We're waiting for Godot
Today (13 April) is Irish playwright and poet Samuel Beckett's birthday. To celebrate, we are going to try and answer the questions: "Who is Godot?"
Beckett was born in Dublin, before moving to Paris where he began his career as a poet, playwright, and later theatre director.
Perhaps his most famous piece of writing is his 1953 play Waiting for Godot. The play follows two characters, Vladimir and Estragon, as they wait in vain for someone called Godot. But who is Godot?
The most common idea is that Godot represents God, but Beckett disagrees; in a 1994 interview he said he: "regretted calling the absent character 'Godot', because of all the theories involving God to which this had given rise." But added: "It would be fatuous of me to pretend that I am not aware of the meanings attached to the word 'Godot', and the opinion of many that it means 'God'."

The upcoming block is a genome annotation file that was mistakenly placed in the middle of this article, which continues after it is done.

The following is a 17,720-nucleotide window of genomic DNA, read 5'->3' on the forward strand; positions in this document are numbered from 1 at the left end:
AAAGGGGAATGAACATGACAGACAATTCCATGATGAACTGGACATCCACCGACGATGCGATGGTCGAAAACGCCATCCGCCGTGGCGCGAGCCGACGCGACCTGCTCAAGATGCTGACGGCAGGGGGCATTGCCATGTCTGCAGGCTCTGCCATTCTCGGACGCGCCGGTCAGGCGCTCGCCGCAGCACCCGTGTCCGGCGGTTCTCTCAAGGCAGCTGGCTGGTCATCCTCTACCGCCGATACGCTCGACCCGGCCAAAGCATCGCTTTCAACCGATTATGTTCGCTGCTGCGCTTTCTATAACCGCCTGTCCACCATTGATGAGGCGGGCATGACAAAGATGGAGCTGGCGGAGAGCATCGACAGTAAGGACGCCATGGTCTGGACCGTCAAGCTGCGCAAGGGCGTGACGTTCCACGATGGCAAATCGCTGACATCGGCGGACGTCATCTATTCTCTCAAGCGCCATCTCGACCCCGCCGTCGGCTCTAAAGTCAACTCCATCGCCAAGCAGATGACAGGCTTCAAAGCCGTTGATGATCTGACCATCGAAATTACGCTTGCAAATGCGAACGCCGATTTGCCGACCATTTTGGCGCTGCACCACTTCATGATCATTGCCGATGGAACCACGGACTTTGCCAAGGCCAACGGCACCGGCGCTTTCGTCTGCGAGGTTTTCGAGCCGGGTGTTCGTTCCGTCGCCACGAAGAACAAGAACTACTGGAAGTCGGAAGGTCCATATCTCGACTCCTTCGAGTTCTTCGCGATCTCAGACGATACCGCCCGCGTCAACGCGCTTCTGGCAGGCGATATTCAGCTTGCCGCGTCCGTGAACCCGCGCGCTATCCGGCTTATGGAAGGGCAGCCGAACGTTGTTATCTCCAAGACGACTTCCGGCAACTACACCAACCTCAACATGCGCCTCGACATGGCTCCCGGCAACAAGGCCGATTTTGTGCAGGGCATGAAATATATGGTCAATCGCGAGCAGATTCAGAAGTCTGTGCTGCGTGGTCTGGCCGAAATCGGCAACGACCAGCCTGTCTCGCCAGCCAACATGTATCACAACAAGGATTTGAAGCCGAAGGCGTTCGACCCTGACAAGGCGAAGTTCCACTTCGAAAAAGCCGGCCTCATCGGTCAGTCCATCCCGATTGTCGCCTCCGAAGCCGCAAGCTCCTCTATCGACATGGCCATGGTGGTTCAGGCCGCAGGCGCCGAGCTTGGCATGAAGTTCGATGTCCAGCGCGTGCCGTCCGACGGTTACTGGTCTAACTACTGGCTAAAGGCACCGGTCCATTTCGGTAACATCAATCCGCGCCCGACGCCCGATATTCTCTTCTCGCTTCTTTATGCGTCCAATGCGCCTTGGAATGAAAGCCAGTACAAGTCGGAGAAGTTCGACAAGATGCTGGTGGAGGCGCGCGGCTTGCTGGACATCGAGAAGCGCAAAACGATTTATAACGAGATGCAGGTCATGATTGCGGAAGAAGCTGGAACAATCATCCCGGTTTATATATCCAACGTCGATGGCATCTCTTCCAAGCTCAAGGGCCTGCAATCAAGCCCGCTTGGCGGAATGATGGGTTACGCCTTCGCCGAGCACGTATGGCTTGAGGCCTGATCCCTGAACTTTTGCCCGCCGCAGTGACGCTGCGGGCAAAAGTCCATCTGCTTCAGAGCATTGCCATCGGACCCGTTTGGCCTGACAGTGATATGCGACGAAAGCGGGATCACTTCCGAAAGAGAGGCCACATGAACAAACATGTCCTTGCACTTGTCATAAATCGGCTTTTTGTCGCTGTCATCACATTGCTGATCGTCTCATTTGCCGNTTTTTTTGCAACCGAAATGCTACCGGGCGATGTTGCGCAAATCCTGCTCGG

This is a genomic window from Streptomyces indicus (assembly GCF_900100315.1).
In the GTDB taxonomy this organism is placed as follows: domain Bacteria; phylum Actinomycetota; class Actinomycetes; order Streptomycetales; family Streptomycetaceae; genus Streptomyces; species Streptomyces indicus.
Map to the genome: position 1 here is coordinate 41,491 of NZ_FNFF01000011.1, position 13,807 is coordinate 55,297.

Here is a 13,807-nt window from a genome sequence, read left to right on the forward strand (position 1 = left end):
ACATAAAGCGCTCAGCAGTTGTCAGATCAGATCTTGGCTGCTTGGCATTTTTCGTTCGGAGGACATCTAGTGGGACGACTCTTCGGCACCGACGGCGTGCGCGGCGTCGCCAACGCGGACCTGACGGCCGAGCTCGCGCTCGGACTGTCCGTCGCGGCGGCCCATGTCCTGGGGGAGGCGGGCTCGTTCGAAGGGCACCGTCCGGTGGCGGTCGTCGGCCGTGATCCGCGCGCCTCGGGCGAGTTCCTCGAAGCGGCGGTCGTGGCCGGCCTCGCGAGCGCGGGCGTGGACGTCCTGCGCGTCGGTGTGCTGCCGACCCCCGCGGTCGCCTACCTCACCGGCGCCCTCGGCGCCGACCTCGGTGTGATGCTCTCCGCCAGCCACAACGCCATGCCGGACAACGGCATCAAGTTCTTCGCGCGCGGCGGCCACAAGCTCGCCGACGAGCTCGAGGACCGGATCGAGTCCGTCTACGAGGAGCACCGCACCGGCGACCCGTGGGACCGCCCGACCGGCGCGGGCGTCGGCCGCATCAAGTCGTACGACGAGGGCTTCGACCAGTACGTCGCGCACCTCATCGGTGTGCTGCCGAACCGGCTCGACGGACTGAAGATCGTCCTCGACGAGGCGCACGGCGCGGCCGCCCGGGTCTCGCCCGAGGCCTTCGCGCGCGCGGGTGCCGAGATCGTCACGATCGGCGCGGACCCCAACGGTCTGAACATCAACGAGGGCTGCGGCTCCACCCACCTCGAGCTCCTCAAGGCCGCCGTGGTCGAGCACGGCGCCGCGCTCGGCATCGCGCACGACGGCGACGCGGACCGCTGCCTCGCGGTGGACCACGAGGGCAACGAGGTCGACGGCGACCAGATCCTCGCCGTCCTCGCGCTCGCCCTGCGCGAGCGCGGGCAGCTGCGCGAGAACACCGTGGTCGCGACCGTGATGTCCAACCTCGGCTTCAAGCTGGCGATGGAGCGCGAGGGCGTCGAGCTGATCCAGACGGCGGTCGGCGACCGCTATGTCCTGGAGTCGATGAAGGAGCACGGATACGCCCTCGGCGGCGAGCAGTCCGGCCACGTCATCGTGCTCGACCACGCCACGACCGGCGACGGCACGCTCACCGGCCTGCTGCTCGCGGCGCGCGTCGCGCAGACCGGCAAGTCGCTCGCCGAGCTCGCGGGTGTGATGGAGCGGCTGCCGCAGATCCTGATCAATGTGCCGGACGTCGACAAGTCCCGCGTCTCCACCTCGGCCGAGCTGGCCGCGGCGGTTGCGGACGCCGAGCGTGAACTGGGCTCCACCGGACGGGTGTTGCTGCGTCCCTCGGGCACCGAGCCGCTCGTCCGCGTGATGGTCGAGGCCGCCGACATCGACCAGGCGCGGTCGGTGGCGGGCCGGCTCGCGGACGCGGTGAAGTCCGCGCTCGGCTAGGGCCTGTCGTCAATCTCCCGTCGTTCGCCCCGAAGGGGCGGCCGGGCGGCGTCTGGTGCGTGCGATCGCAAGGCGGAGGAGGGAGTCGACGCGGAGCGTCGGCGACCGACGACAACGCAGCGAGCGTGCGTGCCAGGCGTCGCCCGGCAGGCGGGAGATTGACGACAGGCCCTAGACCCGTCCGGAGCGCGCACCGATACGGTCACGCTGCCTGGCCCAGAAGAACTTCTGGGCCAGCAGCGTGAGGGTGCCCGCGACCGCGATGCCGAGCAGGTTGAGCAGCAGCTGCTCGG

Other people believe that another character, Pozzo, who does appear on stage (unlike Godot, who we never see), is in fact Godot. However, again Beckett denies this: "No. It is just implied in the text, but it's not true."
A less common suggestion comes from Hugh Kenner who says that once, when asked about Godot, Beckett mentioned: "a veteran racing cyclist, bald, a 'stayer,' recurrent placeman in town-to-town and national championships, Christian name elusive, surname Godeau, pronounced, of course, no differently from Godot." Beckett once waited for a French cyclist by the name of Roger Godeu outside a velodrome in Roubaix, but this is not a play about cycling so it still doesn't add up.
Beckett was known to say that the name Godot: "suggested itself to him by the slang word for boot in French, 'godillot', 'godasse' because feet play such a prominent role in the play." But this still isn't really an answer.
For now the question will have to remain unanswered, and Godot's true identity will remain a mystery.
Perhaps you can work out who Godot is?